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Re: Sentence MarkUp

From: Ian S. Graham <igraham@alchemy.chem.utoronto.ca>
Date: Thu, 27 Jul 95 10:32:43 EDT
Message-Id: <199507271432.KAA09958@alchemy.chem.utoronto.ca>
To: papresco@calum.csclub.uwaterloo.ca (Paul Prescod) (Paul Prescod)
Cc: www-html@w3.org
> At 12:47 PM 7/26/95 -0600, Benjamin C. W. Sittler wrote:
> >I realize that CLASS is not just for stylesheets, but are we going to
> >build a library of CLASS names with suggested meanings (and some suggested
> >renderings)? If so, then I would use CLASS, but this hasn't been done so
> >far as I know...
> I think that it would be premature to standardize CLASSes until we see what
> people want to do with them.
> But Benjamin's concern is valid and common.  Others are expressing it in
> various HTML forums.  They want their CLASSed text to be visually
> differentiated ASAP. New browsers are coming out every month, but they are
> no closer to differentiating between CLASSes of text, because they are
> waiting for style sheets.  Therefore people use HTML as presentation markup
> and say they will change to style sheets "when they come out." Designing and
> implementing a good style sheet language takes time, but people are impatient.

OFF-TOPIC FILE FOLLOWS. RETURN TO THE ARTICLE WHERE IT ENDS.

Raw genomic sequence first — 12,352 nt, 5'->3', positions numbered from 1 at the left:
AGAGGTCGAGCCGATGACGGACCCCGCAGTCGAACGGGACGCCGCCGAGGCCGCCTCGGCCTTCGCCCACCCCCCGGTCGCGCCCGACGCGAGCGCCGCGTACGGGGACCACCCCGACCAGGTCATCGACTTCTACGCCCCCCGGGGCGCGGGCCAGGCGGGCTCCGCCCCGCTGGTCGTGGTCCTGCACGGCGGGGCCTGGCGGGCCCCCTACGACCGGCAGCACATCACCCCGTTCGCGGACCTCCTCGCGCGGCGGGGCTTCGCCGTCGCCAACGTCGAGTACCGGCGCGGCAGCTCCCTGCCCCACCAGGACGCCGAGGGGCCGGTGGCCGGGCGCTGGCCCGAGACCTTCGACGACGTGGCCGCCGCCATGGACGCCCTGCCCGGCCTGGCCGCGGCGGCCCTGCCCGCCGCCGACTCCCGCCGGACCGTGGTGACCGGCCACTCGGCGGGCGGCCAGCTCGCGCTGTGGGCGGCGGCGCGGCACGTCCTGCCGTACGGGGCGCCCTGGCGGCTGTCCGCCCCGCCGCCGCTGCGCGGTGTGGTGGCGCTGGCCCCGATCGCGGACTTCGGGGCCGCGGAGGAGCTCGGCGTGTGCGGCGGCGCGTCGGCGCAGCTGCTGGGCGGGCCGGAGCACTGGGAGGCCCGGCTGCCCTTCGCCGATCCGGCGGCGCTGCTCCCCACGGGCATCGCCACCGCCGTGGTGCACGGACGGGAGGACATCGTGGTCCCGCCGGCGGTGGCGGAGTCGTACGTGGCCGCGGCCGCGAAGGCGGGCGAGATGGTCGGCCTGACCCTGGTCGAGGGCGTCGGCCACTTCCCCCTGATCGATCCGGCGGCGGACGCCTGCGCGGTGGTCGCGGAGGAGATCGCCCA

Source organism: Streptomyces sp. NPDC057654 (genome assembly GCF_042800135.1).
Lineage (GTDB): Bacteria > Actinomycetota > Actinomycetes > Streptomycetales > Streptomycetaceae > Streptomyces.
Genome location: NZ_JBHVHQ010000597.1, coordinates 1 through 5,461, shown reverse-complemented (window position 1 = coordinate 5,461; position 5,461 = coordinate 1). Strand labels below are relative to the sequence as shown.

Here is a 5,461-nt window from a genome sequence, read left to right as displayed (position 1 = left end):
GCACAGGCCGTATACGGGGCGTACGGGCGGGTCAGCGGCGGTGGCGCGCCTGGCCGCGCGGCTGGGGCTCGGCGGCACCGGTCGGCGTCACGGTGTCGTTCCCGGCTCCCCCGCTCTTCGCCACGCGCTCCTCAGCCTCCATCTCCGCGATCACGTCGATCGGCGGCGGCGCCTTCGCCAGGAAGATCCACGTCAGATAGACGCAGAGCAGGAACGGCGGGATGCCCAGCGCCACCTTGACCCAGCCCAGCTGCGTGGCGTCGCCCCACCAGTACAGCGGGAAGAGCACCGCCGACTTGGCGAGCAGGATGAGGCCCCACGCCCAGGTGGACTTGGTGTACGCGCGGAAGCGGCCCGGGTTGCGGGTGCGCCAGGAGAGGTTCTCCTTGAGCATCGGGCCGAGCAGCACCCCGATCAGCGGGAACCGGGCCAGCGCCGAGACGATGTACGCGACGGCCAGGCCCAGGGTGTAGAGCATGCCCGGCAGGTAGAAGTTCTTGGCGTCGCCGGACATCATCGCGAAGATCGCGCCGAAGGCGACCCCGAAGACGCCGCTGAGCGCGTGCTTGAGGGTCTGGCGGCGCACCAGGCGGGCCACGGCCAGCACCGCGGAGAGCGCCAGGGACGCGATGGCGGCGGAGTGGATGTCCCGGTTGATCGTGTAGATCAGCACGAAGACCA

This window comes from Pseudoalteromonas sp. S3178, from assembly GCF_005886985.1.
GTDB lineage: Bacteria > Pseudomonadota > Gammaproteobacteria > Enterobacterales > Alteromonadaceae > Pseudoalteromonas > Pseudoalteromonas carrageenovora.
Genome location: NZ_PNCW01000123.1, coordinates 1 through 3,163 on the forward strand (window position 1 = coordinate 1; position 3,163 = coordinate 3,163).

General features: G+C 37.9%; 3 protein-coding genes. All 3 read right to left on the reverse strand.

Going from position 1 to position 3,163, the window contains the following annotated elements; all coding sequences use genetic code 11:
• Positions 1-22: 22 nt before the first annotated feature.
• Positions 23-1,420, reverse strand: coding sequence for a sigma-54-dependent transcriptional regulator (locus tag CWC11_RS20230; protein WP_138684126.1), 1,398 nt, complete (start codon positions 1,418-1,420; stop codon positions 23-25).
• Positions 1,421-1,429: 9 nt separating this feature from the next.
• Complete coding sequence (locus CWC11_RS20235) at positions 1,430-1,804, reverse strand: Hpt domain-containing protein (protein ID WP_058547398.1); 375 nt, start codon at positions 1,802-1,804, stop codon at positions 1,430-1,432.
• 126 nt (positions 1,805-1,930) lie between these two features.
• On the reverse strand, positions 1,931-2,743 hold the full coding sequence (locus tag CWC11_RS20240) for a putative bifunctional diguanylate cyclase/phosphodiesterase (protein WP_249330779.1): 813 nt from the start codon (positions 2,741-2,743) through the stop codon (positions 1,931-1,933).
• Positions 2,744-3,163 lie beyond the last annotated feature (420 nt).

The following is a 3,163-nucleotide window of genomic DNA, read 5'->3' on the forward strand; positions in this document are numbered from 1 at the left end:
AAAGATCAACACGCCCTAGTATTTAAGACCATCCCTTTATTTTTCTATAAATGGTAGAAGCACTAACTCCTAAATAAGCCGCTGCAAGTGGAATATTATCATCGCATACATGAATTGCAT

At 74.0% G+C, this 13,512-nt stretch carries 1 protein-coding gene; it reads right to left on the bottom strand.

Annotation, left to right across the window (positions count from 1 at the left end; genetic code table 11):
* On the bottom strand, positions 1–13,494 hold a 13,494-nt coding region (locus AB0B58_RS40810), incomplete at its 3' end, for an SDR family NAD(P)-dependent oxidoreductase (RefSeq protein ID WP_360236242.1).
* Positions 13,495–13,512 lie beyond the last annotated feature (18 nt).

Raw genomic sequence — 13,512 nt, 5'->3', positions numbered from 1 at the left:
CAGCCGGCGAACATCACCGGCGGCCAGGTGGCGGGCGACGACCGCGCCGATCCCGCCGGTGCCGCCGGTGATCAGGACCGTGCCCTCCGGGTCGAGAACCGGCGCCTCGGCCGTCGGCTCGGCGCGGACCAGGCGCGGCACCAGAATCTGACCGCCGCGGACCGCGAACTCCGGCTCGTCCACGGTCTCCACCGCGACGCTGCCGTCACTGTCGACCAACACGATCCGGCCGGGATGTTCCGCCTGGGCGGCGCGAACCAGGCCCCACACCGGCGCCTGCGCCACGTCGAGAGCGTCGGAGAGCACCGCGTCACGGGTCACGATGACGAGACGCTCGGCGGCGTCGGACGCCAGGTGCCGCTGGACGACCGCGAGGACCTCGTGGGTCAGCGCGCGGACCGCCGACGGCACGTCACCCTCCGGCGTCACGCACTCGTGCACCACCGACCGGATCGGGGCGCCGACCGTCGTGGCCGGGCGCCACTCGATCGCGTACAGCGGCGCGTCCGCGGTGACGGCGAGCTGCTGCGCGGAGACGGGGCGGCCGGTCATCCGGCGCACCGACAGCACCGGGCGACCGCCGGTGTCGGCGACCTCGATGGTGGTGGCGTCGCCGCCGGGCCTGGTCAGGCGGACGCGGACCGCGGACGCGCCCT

> Proposal
> ========
> I suggest we develop a transitional style sheet format while we work out the
> "real thing."  We can call it  "W3C Style Sheets version 0.5" or perhaps
> "W3C Interm Style Sheet format" to indicate that something better is coming.
> Alternately, we might want to keep style sheet version numbers in line with
> HTML version numbers for simplicity.  Everyone knows that HTML 3.0 is
> coming, so they would assume that HTML 3.0 "style sheets" are coming too.
> There are other benefits.  I believe it would:
>    slow the creation of "tomorrow's legacy documents."
>    dispell the myth that the HTML WG is "against" presentation.
>    encourage the usage of CLASS, which would contribute to its usage in
>          robots and other software.
>    allow us to judge how people use CLASS so that we can think about
>          standardizing some usages.
>    increase the awareness of platform portability issues.
>    put the IETF and W3C back in the driver's seat with respect to the
>          direction of HTML and the Web.
> Comments?  Ideas?  Should I present a more technical specification?  I would
> imagine the language would be a touched-up subset of the current CSS proposal.
>  Paul Prescod

I am not sure that all the 'benefits' would arrive as Paul hopes, but I agree
strongly with the need for a properly specified, expansible, stylesheet
language.   The CSS stuff looks very good to me, since it is both easy 
to understand and use.   Question -- how many browser implementors are/will 
be interested in integrating a basic CSS?

Received on Thursday, 27 July 1995 10:32:58 UTC

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